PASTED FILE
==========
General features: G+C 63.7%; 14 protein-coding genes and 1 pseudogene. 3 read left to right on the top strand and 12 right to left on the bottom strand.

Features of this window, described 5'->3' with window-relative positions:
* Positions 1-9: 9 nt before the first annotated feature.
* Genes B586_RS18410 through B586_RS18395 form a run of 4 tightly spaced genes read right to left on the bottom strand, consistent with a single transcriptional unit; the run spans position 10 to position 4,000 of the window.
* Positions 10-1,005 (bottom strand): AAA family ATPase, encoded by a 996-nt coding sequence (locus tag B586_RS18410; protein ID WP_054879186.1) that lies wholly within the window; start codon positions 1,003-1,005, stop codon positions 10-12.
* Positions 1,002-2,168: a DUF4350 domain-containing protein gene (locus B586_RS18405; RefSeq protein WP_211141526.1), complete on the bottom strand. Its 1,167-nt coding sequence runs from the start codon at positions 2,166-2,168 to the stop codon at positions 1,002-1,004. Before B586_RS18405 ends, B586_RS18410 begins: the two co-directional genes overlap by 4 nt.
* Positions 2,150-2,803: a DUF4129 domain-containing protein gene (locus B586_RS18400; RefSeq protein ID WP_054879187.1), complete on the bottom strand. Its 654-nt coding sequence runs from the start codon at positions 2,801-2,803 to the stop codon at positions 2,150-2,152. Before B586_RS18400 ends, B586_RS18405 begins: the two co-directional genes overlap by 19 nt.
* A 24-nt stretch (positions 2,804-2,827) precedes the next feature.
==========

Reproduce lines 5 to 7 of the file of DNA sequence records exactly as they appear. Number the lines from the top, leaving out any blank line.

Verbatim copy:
* Positions 10-1,005 (bottom strand): AAA family ATPase, encoded by a 996-nt coding sequence (locus tag B586_RS18410; protein ID WP_054879186.1) that lies wholly within the window; start codon positions 1,003-1,005, stop codon positions 10-12.
* Positions 1,002-2,168: a DUF4350 domain-containing protein gene (locus B586_RS18405; RefSeq protein WP_211141526.1), complete on the bottom strand. Its 1,167-nt coding sequence runs from the start codon at positions 2,166-2,168 to the stop codon at positions 1,002-1,004. Before B586_RS18405 ends, B586_RS18410 begins: the two co-directional genes overlap by 4 nt.
* Positions 2,150-2,803: a DUF4129 domain-containing protein gene (locus B586_RS18400; RefSeq protein ID WP_054879187.1), complete on the bottom strand. Its 654-nt coding sequence runs from the start codon at positions 2,801-2,803 to the stop codon at positions 2,150-2,152. Before B586_RS18400 ends, B586_RS18405 begins: the two co-directional genes overlap by 19 nt.